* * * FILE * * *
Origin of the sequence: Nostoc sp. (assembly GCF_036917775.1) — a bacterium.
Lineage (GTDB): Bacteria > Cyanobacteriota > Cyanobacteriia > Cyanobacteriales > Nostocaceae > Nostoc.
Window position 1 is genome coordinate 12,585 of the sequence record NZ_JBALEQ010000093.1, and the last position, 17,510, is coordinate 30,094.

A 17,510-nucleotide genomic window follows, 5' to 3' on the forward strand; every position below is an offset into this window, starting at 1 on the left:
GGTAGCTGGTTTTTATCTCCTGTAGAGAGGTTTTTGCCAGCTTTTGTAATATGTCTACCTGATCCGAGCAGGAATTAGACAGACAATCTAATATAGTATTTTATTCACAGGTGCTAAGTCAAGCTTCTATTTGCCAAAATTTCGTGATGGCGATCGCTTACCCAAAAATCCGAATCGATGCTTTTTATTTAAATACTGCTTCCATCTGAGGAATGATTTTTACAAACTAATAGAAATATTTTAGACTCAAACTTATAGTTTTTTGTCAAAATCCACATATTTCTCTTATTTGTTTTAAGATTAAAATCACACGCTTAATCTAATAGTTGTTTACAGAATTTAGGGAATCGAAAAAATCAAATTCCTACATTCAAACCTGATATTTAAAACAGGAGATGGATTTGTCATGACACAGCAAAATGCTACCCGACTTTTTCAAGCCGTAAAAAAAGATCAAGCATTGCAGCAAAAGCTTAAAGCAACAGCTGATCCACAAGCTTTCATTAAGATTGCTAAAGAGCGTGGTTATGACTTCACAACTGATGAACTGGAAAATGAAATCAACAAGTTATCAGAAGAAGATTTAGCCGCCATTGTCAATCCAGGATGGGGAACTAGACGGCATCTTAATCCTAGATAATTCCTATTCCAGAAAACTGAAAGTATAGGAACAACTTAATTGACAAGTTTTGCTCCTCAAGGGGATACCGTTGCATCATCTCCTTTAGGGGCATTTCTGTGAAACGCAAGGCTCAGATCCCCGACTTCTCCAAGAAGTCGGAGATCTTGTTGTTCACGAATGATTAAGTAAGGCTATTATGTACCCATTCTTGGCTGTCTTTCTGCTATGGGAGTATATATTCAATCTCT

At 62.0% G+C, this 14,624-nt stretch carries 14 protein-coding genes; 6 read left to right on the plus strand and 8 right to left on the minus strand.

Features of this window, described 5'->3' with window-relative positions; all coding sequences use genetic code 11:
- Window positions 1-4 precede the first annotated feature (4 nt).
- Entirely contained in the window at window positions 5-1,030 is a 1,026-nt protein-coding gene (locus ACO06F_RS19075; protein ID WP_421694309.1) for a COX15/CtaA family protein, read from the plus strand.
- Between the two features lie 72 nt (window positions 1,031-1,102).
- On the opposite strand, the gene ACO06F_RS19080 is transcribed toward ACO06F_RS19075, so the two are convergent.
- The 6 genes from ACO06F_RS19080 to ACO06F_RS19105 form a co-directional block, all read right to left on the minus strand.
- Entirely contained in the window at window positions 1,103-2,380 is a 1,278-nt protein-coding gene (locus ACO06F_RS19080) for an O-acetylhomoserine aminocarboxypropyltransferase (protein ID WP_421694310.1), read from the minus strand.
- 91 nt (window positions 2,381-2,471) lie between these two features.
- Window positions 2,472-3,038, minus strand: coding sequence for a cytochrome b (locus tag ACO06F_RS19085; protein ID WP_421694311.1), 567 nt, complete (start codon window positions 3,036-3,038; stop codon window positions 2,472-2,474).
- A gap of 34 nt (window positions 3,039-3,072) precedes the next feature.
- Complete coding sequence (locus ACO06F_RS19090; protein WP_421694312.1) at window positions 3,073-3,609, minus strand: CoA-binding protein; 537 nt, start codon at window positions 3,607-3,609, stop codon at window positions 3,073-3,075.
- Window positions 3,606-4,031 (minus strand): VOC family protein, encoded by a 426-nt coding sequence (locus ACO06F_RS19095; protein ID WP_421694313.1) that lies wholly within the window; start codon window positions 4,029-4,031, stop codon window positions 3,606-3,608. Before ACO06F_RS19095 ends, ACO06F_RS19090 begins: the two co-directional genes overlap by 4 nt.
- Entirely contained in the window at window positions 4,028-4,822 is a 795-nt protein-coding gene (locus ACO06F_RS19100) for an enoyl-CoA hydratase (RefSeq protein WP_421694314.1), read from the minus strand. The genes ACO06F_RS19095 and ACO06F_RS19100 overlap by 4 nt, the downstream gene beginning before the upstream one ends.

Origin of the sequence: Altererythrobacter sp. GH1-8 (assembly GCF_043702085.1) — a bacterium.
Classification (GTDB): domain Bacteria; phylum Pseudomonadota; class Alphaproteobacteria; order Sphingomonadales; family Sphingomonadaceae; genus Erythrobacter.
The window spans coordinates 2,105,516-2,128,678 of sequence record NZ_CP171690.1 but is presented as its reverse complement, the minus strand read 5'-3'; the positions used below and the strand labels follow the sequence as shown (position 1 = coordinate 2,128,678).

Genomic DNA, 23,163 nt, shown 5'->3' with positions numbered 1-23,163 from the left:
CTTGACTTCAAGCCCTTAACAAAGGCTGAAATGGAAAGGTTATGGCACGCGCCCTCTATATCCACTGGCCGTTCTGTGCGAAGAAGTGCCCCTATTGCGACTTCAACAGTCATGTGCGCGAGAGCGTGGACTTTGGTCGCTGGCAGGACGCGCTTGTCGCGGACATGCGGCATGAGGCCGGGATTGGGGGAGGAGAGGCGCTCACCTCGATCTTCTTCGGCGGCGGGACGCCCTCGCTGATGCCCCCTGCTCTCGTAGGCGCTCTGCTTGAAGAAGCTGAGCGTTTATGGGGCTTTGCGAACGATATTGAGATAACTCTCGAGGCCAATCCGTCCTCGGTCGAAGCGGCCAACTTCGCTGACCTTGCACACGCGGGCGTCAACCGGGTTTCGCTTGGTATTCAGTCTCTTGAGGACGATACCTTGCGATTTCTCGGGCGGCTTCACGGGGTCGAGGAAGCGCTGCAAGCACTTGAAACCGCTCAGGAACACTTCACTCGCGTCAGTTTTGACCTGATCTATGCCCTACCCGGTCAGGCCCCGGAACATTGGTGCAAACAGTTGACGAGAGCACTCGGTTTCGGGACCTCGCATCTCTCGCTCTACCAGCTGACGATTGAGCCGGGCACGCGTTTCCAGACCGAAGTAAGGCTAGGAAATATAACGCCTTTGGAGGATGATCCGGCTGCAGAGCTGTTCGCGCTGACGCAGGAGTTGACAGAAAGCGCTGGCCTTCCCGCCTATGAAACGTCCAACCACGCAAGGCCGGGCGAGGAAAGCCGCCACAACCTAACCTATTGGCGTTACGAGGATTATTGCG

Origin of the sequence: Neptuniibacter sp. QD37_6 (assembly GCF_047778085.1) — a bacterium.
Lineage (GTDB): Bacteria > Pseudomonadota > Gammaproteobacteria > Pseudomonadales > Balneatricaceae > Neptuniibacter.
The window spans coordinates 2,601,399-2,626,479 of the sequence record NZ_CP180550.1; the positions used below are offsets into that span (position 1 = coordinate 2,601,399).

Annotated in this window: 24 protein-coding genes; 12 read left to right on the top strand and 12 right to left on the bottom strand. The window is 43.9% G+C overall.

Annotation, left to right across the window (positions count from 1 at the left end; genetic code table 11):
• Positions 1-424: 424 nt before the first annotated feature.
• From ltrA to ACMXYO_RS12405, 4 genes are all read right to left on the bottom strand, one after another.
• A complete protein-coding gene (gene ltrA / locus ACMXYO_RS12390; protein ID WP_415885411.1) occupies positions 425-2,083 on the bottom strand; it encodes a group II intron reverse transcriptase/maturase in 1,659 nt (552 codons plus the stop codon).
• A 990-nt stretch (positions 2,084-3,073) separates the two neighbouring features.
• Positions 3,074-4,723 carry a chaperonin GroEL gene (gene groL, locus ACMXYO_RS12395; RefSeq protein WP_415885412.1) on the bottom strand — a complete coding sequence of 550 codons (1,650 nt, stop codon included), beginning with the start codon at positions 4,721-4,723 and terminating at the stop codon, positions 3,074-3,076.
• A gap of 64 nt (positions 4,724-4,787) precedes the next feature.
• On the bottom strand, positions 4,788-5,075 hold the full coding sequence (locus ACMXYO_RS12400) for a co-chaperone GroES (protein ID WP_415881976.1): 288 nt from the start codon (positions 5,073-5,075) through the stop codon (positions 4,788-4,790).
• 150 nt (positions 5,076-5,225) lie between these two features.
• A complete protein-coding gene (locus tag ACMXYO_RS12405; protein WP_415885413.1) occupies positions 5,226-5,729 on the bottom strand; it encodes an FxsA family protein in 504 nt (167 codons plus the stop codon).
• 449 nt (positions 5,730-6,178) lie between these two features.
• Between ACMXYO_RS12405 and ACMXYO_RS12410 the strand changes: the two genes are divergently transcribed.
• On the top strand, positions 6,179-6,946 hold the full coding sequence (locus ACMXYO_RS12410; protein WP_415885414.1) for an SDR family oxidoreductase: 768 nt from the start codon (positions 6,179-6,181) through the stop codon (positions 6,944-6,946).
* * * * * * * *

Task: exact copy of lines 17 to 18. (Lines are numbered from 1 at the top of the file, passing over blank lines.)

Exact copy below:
- Complete coding sequence (locus ACO06F_RS19090; protein WP_421694312.1) at window positions 3,073-3,609, minus strand: CoA-binding protein; 537 nt, start codon at window positions 3,607-3,609, stop codon at window positions 3,073-3,075.
- Window positions 3,606-4,031 (minus strand): VOC family protein, encoded by a 426-nt coding sequence (locus ACO06F_RS19095; protein ID WP_421694313.1) that lies wholly within the window; start codon window positions 4,029-4,031, stop codon window positions 3,606-3,608. Before ACO06F_RS19095 ends, ACO06F_RS19090 begins: the two co-directional genes overlap by 4 nt.